Page 16

May 25, 2023

The World’s First Solar-Electric Car Just Went Into Production

Posted by in categories: sustainability, transportation

Lightyear’s sleek O sedan has solar panels that can provide up to 44 miles of range per day.

May 25, 2023

Exploring the Dynamic World of Books: The Rise of Interactive AI-Enabled “Living Books”

Posted by in category: robotics/AI

Step into a new era of reading with ‘living books,’ where artificial intelligence breathes life into traditional literature, allowing you to engage, explore, and personalize your reading experience like never before.

May 25, 2023

AI tool generates video from brain activity

Posted by in categories: futurism, robotics/AI

“Alexa, play back that dream I had about Kirsten last week.” That’s a command that may not be too far off in the future, as researchers close in on technology that can tap into our minds and retrieve the imagery of our thoughts.

Researchers at the National University of Singapore and the Chinese University of Hong Kong reported last week that they have developed a process capable of generating video from . The research is published on the arXiv preprint server.

Continue reading “AI tool generates video from brain activity” »

May 25, 2023

I’m shocked! Shocked, I tell you

Posted by in categories: futurism, robotics/AI

Oh hey, AI enthusiasts and futurism fans! I’d love to share with you an article I recently wrote on my Substack. It takes you on a journey from the ancient Greek device known as the Antikythera mechanism, all the way to the generative AI explosion of 2023, tracing the history of computation and AI.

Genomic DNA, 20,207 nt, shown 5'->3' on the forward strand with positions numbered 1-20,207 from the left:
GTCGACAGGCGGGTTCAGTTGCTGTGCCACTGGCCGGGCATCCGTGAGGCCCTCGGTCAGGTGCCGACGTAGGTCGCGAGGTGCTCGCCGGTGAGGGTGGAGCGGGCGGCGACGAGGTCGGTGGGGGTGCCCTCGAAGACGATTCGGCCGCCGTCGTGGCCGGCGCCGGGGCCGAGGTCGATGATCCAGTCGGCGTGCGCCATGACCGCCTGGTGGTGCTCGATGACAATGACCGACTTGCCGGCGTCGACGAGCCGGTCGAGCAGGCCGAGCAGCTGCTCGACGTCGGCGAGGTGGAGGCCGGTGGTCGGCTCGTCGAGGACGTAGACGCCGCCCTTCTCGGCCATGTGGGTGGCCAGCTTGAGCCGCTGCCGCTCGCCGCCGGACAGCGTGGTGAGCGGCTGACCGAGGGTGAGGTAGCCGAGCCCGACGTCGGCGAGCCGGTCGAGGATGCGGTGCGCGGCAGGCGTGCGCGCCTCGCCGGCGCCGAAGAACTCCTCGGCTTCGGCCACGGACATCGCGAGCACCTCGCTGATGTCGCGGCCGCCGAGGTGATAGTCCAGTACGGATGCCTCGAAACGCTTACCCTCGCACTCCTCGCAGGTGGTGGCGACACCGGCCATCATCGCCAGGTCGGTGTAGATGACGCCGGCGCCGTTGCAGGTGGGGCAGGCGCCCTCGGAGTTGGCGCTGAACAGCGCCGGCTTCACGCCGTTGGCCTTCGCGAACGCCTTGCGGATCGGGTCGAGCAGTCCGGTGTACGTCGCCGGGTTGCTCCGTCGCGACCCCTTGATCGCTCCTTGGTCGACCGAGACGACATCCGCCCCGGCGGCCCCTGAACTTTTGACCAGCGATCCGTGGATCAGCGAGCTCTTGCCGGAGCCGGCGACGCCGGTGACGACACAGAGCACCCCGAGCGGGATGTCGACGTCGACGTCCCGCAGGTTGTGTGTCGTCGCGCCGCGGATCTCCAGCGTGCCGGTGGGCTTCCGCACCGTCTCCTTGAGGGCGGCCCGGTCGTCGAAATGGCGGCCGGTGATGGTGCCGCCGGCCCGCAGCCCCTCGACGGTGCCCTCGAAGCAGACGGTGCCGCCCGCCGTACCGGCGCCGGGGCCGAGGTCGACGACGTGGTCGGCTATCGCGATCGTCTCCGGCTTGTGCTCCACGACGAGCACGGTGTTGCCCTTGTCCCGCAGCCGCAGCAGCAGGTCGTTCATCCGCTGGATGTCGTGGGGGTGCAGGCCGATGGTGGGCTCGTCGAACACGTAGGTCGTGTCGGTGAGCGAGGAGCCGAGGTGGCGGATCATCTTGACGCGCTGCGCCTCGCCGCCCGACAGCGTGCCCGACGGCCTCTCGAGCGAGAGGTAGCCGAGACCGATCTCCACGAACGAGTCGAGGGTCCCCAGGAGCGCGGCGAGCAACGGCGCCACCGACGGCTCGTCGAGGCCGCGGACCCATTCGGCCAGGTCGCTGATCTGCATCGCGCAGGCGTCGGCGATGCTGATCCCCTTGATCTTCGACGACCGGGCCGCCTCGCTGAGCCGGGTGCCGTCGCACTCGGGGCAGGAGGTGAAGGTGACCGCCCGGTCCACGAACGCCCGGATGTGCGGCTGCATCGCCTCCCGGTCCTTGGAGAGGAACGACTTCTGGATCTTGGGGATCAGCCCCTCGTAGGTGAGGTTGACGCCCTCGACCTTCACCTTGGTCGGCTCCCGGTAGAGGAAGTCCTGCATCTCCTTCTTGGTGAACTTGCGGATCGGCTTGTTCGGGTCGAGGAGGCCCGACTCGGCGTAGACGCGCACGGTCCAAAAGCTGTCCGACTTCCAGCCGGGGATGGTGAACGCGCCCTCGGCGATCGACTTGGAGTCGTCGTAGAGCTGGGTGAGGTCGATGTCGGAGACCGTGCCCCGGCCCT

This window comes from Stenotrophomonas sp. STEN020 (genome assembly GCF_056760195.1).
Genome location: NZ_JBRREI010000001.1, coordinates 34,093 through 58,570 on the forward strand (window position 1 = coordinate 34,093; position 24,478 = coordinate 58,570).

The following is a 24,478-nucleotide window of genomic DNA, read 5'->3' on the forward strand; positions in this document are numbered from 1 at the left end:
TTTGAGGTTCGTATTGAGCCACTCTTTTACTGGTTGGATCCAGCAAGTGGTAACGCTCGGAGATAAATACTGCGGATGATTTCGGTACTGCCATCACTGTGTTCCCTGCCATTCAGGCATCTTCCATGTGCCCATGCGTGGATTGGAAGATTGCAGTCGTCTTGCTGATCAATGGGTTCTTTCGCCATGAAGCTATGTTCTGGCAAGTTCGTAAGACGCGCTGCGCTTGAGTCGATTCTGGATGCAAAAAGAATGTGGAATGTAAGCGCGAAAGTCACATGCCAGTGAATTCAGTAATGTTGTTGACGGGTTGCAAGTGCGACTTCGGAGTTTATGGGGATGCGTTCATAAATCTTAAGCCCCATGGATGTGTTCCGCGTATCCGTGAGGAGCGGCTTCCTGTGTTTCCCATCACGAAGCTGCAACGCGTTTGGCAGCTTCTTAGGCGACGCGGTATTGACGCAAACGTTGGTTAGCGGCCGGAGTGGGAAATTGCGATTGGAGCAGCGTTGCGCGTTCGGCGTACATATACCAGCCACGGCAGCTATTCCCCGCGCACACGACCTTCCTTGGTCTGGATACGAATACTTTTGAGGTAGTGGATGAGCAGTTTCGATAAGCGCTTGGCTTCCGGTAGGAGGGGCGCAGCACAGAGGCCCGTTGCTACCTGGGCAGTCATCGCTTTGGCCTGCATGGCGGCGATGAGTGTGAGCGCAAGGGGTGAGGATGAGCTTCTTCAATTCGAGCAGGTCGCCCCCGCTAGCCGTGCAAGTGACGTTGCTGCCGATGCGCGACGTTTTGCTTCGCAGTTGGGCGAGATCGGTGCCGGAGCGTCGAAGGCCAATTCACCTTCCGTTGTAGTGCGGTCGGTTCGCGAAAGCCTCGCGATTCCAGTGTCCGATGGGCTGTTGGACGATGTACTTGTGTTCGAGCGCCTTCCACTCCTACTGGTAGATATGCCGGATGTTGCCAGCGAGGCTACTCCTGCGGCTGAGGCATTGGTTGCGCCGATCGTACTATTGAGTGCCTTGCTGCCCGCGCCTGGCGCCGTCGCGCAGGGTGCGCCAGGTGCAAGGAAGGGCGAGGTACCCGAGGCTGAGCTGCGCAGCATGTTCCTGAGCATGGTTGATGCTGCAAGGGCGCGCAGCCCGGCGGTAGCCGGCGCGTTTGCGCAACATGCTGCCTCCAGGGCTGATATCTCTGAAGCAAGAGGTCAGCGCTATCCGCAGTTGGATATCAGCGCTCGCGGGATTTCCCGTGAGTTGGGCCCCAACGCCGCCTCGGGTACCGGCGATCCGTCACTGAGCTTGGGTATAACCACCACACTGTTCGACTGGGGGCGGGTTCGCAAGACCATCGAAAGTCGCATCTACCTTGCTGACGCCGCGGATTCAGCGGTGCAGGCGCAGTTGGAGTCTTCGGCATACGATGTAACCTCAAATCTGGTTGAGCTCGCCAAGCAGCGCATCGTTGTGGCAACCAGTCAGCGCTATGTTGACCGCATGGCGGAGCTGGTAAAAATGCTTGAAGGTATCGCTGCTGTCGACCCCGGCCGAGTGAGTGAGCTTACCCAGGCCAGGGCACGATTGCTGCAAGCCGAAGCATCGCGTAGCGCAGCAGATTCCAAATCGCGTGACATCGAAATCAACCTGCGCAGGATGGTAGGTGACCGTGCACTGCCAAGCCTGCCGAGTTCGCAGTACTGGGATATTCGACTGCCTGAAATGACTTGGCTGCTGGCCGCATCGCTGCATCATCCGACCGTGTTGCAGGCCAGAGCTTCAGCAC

For more than a decade, I’ve been writing about technology, society, and the future, aiming to provide thoughtful analysis and critical thinking on the latest trends and their implications. I’ve been following these topics for over 15 years, and I am enthusiastic about initiating a meaningful conversation with you about the changing world and its intersection with technology.

Well, not that shocked.

May 25, 2023

This New Electric ‘Flying Car’ Can Be Piloted With a Driver’s License—and It Will Fit in Your Garage

Posted by in category: transportation

With its intuitive cockpit, Doroni says you only need 20 hours of flight training and a license to fly its H1.

May 25, 2023

LIGO starts its fourth round of searching for gravitational waves and black holes

Posted by in categories: biotech/medical, cosmology, engineering, physics

After three years of upgrading and waiting, due in part to the coronavirus pandemic, the Laser Interferometer Gravitational-wave Observatory has officially resumed its hunt for the signatures of crashing black holes and neutron stars.

“Our LIGO teams have worked through hardship during the past two-plus years to be ready for this moment, and we are indeed ready,” Caltech physicist Albert Lazzarini, the deputy director of the LIGO Laboratory, said in a news release.

Continue reading “LIGO starts its fourth round of searching for gravitational waves and black holes” »

May 25, 2023

AI-Driven Maritime Custody Service Now Available Commercially

Posted by in categories: robotics/AI, satellites

BlackSky Technology and Spire Global have teamed up to create a real-time, commercially available Maritime Custody Service that can automatically detect, identify and track more than 270 thousand vessels worldwide in open water, along rivers and canals, and while docked at port.

The system uses data from Spire’s radio frequency-monitoring satellite constellation to detect emissions from maritime targets, including the ability to detect and locate dark vessels that manipulate their reported position in order to conceal nefarious activities. Then, BlackSky’s satellites automatically tip-and-cue to collect imagery and analyze the images using artificial intelligence to detect vessels, classify each vessel by type, estimate cargo and monitor change over time.